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A Hologram for the King belongs to a select subcategory of cinema one could call the “Meh-stige Film.” These are the movies that look great on paper. They are serious films of sound pedigree from directors whose previous work you’ve likely admired. Prominent examples include All the King’s Men, Nine, and Goya’s Ghosts, each made for intelligent, discerning audiences. They are also not particularly remarkable.
And A Hologram for the King certainly sounds like a slam dunk. The film is adapted from the acclaimed 2012 novel by Dave Eggers, which was a finalist for the National Book Award. Its author has also been shortlisted for the Pulitzer, as well as nearly every other major literary honor. The project is helmed by Tom Tykwer, the German director behind the cult classic Run Lola Run. A Hologram for the King also stars two time Oscar-winner Tom Hanks, the very embodiment of professionalism and dependability. So why isn’t the movie better?
Like Danny Boyle’s Steve Jobs, A Hologram for the King is marred by the tension between its director and his source material. Tykwer, a kinetic auteur of limitless energy, struggles to marry his sensibilities to Eggers’ prose. His style is at odds with the film’s premise: after his divorce, Alan Clay (Hanks) accepts an offer to go to the Middle East. His company wants him to sell a futuristic video conferencing technology to the king of Saudi Arabia, who plans to build his own city in the middle of the desert.
There are, however, a few problems with this scenario. The King’s Metropolis of Economy and Trade (KMET), designed to rival Dubai, will be completed around 2025. You could call it a ghost town — that is, if anyone had ever lived there to begin with. When Alan arrives, the king’s hired hands are sweeping sand to stay busy. The royal himself is never around. One day he’s stuck in Jeddah. The next day he’s in Yemen, where he plans to stay for three weeks. Karim Al-Ahmad (Khalid Laith), his assistant, insists that the king will be able to visit soon enough. Alan wants to know just how long he will have to wait. Will it be days? Weeks? Months? “I hope not,” Karim responds. He doesn’t sound hopeful, but hope appears to be in short supply in KMET.
If Eggers’ novel is an elegiac tragicomedy, A Hologram for the King is too polished for its own good. The film is sleek where its source material is soulful, frantic where Eggers was content to let his images linger. KMET, a literal representation of the emptiness of global capitalism, is a powerful visual metaphor that its director never fully explores. If you’re going to build a giant city on a pile of sand, why not let the characters roam the terrain?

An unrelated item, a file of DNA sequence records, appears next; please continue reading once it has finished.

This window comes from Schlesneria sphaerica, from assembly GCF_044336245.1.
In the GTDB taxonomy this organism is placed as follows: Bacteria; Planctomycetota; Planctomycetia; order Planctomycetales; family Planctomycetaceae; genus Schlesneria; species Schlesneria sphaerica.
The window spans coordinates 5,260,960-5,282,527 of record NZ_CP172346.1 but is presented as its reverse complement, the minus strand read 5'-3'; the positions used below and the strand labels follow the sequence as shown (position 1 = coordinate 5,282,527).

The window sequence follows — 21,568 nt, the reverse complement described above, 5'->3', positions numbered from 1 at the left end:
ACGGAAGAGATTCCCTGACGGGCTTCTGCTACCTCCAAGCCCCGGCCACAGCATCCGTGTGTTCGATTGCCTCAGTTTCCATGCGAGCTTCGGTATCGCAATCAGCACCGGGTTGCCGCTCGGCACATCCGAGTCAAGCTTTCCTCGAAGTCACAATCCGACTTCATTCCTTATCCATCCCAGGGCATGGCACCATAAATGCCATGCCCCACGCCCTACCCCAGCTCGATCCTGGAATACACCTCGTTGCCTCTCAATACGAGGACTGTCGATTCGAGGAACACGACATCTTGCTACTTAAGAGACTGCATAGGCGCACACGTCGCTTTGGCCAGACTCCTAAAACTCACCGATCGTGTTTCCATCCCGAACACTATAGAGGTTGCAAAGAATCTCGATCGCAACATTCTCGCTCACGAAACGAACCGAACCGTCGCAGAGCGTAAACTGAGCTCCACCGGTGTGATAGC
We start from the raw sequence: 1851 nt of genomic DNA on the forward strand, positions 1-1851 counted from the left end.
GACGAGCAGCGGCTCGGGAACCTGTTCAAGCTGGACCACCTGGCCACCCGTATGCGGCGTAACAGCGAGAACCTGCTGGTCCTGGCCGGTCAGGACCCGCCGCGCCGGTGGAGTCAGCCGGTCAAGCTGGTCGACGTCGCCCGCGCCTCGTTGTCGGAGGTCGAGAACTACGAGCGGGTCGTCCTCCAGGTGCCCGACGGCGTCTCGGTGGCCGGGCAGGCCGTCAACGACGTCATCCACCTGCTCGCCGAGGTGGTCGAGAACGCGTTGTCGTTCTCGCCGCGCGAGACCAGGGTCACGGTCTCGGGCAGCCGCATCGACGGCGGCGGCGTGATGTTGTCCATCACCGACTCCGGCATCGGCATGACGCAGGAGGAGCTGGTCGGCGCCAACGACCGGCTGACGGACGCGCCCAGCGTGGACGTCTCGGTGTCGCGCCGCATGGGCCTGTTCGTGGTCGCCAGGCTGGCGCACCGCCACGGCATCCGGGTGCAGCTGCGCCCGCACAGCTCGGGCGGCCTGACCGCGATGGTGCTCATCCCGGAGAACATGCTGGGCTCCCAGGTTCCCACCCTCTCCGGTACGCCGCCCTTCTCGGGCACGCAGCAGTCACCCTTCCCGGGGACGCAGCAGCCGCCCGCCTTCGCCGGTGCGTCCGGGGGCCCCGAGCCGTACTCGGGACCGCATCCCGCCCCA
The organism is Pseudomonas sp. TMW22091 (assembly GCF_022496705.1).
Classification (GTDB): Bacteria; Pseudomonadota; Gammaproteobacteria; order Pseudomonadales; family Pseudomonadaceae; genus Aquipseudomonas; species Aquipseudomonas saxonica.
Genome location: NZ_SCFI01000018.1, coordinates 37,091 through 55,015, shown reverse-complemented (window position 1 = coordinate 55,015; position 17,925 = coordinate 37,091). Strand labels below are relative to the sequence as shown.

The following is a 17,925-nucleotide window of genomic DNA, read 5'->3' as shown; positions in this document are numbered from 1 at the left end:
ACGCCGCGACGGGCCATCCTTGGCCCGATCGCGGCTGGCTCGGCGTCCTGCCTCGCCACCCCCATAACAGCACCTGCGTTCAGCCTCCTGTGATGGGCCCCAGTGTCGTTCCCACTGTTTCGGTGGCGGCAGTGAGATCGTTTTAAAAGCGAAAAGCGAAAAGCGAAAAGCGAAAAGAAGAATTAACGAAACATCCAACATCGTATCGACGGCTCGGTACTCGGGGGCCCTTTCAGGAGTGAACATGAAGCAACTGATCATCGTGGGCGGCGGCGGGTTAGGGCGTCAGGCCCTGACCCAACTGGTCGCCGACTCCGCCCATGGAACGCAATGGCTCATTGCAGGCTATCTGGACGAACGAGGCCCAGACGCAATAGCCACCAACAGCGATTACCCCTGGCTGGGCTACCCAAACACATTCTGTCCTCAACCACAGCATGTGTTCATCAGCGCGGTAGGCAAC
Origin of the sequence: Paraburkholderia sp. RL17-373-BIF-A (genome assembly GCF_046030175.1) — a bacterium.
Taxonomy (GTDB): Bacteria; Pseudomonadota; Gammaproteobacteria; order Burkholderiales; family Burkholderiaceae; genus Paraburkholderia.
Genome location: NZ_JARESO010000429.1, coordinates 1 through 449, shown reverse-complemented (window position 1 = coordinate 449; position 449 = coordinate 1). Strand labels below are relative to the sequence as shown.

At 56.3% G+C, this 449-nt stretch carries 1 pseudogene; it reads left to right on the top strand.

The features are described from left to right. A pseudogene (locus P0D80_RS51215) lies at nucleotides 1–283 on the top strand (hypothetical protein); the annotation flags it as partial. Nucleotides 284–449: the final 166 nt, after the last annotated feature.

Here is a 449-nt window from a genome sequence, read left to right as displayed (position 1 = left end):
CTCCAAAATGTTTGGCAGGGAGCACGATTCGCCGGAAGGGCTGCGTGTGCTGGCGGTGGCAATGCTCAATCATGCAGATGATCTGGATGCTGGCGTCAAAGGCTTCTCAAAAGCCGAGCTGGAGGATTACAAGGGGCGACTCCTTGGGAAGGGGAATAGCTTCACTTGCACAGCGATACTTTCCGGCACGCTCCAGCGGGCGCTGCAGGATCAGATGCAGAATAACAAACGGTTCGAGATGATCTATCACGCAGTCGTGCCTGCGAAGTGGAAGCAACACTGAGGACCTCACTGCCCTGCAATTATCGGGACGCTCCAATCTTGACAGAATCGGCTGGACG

A Hologram for the King leaves itself little time to settle down, giving the audience no less than four different movies at various points. (It even makes room for a recurring motif involving the Talking Heads’ “Once in a Lifetime.”) The film is The Money Pit by way of Samuel Beckett at the same time that it’s a lament for the American Dream, a road-trip buddy comedy, and an opposites-attract romance. Only the latter lives up to its director’s breathless ambitions; after stabbing a mysterious growth on his back after a night of heavy drinking, Alan lands in the hospital. There he meets Zahra (Sarita Choudary), herself in the middle of a nasty divorce.
Throughout the film, Hanks has a difficult time selling himself as a sad sack. The audience is supposed to believe that Alan is a faded Willy Loman type at the end of his professional rope. As a member of its board in the 1980s, Alan was behind outsourcing Schwinn’s manufacturing to China. The decision destroyed the once-successful bicycle company, and it has haunted him. In the years since, Alan has racked up a failed marriage of his own and a daughter whose college education he can’t afford. But Hanks, the closest thing modern cinema has to Jimmy Stewart, never comes off as defeated or spent. Even when he’s down, he always seems like he’s running the show with ease.
In his scenes with Choudary, however, Hanks finally syncs up with his character — at the same time that his director comes down to earth. After an operation to have his cyst removed, Alan complains that the procedure was too successful. “I don’t have anything to blame my problems on,” he laments. After getting the courage to ask her on a date, Zahra invites him over to her home, nestled on a picturesque shoreline. Their conversation hints at unspoken longings. Alan observes a painting of a mountain in her living room and comments that it’s “strange in a beach house.” She responds, “Everyone wants to be somewhere else.”
Shot by cinematographer Frank Griebe, Tykwer’s longtime collaborator, there’s a gorgeous sequence of the pair going for a dive that’s almost worth the price of admission alone. Zahra explains that to avoid being seen by the neighbors, she’ll have to go underwater wearing only a pair of men’s trunks. Should they be spotted, onlookers will mistake them for two men. While submerged, Alan and Zahra are enveloped by a school of fish as they share a secret kiss. The moment is a total stunner.
A Hologram for the King finds itself busy with so many themes and disparate ideas, trying hard to live up to the high expectations set by its dream team of collaborators. But in its final moments, the film finally remembers to aspire to something higher than prestige. It makes the viewer care.